What is NotPetya?
NotPetya: Understanding the Worst Cybersecurity Attack and Its Global Impact on Multinational Corporations
NotPetya is a type of ransomware that shook the world of cybersecurity in June 2017. Named after Petya, a similar ransomware that was released a year earlier, NotPetya
is a type of malicious software
(malware) that encrypts the data on victims' computers, effectively locking them out of their own files, and demands a ransom in Bitcoin for the data to be unlocked.
NotPetya took things a step further than the average ransomware: security experts soon found that its goal was not to extort money from its victims, but to disrupt, damage and generally aggravate. Shockingly sophisticated, while it appeared to function predominantly as an aggressive and effective ransomware campaign, it was eventually deemed to be more akin to a cyber weapon released with the aim of causing disruption and destruction.
The origin of NotPetya was traced back to a legitimate Ukrainian tax software company, M.E.Doc, which researchers believe was unknowingly distributing the malware to their clients through their software updates
. This was achieved by first sabotaging the company's server updates with a corrupted version that contained the NotPetya malware. Once inside a corporate network, the malware then used a variety of wrangled together methods gleaned from multiple antivirus
and malware protection
layers to spread rapidly.
NotPetya adopted advance propagation techniques to automatically move itself unhelped across networks, infecting more devices. A key factor in NotPetya’s ability to propagate across infected networks was its use of the EternalBlue exploit
. This vulnerability, originally discovered by the US National Security Agency (NSA) and leaked by a hacking group known as the Shadow Brokers
, allowed NotPetya to spread quickly within networks from one machine to another.
Also, the malware carried out what's called a 'credential dumping' attack, exploiting vulnerabilities in Windows operating systems. This enabled it to steal login details and continue spreading, even on systems that had been patched against EternalBlue.
Unlike previous kinds of ransomware, NotPetya didn't simply encrypt files on the affected systems - it infected and overwrote the Master Boot Record (MBR), a critical part of a computer's hard drive that's necessary for it to boot up. When the computer was restarted, a ransom note would be displayed demanding payment. But unlike other ransomware which release the encryption keys once the ransom was paid, NotPetya provided no mechanism to do that – this wasn't about making money.
From a cybersecurity perspective, NotPetya represented a shift from financial cybercrime to pure cyber destruction. This impact was global, with it hitting numerous organisations around the world from various different sectors, including the Danish shipping firm Maersk, British advertiser WPP, and Russian oil company Rosneft.
Where antivirus and cybersecurity strategies are concerned, the NotPetya attack highlighted the importance of keeping software up to date, and of having robust and comprehensive data backups in place. One can patch the vulnerabilities that NotPetya exploited, but more critical is a change of mindset at a strategic level. Organisations need to assume a solid cybersecurity posture that not only handles incidents when they occur but also prevents, detects, and responds to these threats in a proactive way.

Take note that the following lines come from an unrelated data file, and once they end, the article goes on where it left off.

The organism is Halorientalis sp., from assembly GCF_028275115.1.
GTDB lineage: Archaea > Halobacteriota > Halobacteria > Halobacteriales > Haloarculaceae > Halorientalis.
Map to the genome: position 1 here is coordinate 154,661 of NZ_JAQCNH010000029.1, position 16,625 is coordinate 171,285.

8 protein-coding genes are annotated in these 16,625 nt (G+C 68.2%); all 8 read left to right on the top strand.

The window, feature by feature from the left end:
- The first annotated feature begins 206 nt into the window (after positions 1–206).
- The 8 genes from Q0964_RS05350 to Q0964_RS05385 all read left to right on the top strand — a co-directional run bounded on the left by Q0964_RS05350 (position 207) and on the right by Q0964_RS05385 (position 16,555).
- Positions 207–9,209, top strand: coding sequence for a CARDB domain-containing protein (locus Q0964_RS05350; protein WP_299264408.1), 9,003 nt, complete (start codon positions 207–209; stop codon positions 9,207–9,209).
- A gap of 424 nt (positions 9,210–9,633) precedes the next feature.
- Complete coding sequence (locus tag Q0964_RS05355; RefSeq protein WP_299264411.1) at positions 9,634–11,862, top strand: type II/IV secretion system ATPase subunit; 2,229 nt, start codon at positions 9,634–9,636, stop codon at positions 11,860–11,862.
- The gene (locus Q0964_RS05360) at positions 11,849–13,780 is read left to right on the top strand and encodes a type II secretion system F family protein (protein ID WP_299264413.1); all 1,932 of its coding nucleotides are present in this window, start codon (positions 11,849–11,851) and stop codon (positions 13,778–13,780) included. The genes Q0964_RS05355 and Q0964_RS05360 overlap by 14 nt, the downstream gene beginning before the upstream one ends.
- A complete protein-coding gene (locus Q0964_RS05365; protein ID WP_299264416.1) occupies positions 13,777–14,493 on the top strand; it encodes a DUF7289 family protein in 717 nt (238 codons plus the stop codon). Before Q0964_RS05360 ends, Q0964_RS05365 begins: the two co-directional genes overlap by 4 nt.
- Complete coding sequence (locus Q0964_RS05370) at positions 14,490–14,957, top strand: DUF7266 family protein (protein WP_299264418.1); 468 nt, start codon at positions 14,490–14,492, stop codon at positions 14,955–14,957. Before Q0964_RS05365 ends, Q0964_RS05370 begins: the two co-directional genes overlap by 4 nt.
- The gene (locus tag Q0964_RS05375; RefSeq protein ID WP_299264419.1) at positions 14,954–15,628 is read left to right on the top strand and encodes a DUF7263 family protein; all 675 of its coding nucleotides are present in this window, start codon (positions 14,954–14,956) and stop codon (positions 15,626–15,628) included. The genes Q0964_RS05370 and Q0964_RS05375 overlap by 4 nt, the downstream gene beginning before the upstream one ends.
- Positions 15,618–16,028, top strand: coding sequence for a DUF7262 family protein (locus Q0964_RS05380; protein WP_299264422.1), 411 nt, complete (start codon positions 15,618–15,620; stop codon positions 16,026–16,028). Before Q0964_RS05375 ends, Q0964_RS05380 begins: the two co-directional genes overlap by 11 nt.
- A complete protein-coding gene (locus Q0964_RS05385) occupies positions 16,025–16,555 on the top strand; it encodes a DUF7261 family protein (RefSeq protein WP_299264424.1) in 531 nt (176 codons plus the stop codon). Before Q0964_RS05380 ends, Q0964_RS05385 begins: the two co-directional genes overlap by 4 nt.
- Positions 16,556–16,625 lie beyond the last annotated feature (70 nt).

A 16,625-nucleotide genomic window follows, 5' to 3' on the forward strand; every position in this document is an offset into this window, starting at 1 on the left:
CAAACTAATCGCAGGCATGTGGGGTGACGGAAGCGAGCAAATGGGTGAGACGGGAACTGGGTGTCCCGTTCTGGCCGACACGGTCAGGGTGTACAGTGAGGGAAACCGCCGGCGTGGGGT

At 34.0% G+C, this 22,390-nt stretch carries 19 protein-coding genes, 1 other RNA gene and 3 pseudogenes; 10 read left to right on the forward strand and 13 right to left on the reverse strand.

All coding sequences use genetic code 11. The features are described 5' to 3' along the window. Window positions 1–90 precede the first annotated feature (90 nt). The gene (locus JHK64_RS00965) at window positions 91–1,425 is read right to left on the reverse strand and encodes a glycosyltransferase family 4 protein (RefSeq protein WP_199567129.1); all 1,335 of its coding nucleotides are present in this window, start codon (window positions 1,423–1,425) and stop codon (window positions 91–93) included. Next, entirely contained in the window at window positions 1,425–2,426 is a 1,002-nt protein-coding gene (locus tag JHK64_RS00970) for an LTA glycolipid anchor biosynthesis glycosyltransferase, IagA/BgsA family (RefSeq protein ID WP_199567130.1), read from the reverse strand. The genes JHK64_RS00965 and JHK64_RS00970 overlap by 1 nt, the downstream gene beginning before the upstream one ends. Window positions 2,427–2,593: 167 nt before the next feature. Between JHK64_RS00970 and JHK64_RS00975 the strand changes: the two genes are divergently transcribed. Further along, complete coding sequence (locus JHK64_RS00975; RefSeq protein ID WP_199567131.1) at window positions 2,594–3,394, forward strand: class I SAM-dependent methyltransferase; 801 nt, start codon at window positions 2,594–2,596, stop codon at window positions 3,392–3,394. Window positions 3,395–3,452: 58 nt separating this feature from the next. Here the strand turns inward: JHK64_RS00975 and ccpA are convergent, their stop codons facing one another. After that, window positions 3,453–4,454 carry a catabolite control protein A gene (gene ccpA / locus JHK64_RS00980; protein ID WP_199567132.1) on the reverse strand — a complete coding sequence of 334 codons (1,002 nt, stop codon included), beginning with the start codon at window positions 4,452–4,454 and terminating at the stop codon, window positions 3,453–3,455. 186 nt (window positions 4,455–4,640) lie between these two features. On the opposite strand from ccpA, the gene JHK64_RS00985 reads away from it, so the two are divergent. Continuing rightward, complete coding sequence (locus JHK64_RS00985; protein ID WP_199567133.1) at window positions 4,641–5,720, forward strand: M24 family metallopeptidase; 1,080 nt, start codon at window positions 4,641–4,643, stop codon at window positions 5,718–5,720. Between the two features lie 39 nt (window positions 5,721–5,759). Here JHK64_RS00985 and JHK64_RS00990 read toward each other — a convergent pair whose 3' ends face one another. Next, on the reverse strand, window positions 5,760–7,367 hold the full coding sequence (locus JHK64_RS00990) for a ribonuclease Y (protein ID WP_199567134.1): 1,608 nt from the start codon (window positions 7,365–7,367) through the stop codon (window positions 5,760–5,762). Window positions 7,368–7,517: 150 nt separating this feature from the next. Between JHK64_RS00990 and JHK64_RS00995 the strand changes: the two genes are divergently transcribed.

NotPetya serves as a stark reminder of the finesse, ambiguity, and progressive nature of the contemporary cyber threat
landscape. Its legacy persists as a poignant example of the escalating cyber warfare
tensions on a global scale, emphasising the demand for enhanced cybersecurity measures, collaborative efforts and international regulation to tackle the threats that the digital world continues to face.
What is NotPetya?NotPetya is a type of ransomware that was first identified in June 2017. It spreads through networks, encrypting files on infected computers and demanding a ransom payment in Bitcoin for their release.
How does NotPetya infect computers?NotPetya infects computers through a vulnerability in Microsoft Windows called EternalBlue. This vulnerability was initially discovered by the NSA and was later leaked by hackers. NotPetya takes advantage of this vulnerability to spread through networks, allowing it to quickly infect multiple devices.
Can antivirus software protect against NotPetya?Yes, antivirus software can provide protection against NotPetya. However, it is important to ensure that your antivirus software is up-to-date and that you regularly scan your computer for viruses. It is also recommended to apply security patches and updates as soon as they become available to reduce the risk of infection.
What can I do if my computer is infected with NotPetya?If your computer is infected with NotPetya, it is recommended that you do not pay the ransom. Instead, you should disconnect your computer from the network and seek the assistance of a cybersecurity professional. They may be able to recover your files or provide advice on how to restore your computer to its previous state. It is also important to report the incident to the appropriate authorities.